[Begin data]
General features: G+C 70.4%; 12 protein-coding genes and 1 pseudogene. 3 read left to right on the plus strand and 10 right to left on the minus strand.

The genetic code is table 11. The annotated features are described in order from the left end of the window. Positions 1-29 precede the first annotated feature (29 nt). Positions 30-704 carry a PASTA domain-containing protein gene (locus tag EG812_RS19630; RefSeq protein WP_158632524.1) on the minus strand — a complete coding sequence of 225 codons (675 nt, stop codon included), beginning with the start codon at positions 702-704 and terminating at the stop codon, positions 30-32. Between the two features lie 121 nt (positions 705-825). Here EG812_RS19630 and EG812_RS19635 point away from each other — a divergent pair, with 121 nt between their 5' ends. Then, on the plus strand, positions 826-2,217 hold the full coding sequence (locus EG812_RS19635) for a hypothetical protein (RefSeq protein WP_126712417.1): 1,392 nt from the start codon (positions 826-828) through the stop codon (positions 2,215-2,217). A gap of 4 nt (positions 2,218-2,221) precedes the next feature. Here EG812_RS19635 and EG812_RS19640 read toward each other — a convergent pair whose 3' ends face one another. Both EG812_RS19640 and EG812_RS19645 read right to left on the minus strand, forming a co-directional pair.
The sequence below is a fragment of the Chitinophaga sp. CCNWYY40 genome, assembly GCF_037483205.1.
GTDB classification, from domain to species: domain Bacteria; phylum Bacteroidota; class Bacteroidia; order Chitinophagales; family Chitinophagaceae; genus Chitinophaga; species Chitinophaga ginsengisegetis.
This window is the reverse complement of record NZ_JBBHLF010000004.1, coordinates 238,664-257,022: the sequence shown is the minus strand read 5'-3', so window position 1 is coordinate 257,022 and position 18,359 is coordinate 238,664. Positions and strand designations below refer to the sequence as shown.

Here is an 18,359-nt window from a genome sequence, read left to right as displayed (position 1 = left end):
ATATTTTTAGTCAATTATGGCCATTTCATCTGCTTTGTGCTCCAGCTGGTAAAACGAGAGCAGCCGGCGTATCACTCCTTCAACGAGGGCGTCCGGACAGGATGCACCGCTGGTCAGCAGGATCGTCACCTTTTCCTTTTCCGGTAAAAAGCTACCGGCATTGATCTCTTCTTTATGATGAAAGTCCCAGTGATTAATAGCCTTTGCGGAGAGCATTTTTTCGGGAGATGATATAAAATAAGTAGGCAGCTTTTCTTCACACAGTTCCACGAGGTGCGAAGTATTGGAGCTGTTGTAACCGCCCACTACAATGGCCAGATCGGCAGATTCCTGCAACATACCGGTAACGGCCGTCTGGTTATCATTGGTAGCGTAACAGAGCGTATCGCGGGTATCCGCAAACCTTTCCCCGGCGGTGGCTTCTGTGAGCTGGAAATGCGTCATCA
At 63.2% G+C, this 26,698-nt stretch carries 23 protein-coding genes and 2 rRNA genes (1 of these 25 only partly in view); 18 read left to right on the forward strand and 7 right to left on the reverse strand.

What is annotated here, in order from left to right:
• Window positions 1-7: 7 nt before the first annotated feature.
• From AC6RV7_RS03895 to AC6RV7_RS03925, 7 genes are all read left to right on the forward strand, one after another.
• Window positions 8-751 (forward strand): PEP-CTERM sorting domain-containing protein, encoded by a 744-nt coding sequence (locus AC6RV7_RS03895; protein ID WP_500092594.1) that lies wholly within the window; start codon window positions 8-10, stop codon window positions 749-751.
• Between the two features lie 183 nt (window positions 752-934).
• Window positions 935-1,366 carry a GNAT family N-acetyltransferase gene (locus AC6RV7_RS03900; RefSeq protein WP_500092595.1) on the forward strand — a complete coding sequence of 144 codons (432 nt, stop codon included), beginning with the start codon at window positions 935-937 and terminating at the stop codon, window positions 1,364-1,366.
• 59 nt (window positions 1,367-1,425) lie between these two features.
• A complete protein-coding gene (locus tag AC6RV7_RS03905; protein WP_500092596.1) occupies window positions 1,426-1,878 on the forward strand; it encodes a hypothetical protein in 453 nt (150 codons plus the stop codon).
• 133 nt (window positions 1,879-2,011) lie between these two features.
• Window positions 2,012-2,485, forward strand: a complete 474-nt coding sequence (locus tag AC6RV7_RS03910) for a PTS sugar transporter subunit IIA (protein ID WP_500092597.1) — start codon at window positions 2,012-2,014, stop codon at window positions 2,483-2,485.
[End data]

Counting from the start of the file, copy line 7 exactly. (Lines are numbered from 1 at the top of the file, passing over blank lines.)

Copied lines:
ATATTTTTAGTCAATTATGGCCATTTCATCTGCTTTGTGCTCCAGCTGGTAAAACGAGAGCAGCCGGCGTATCACTCCTTCAACGAGGGCGTCCGGACAGGATGCACCGCTGGTCAGCAGGATCGTCACCTTTTCCTTTTCCGGTAAAAAGCTACCGGCATTGATCTCTTCTTTATGATGAAAGTCCCAGTGATTAATAGCCTTTGCGGAGAGCATTTTTTCGGGAGATGATATAAAATAAGTAGGCAGCTTTTCTTCACACAGTTCCACGAGGTGCGAAGTATTGGAGCTGTTGTAACCGCCCACTACAATGGCCAGATCGGCAGATTCCTGCAACATACCGGTAACGGCCGTCTGGTTATCATTGGTAGCGTAACAGAGCGTATCGCGGGTATCCGCAAACCTTTCCCCGGCGGTGGCTTCTGTGAGCTGGAAATGCGTCATCA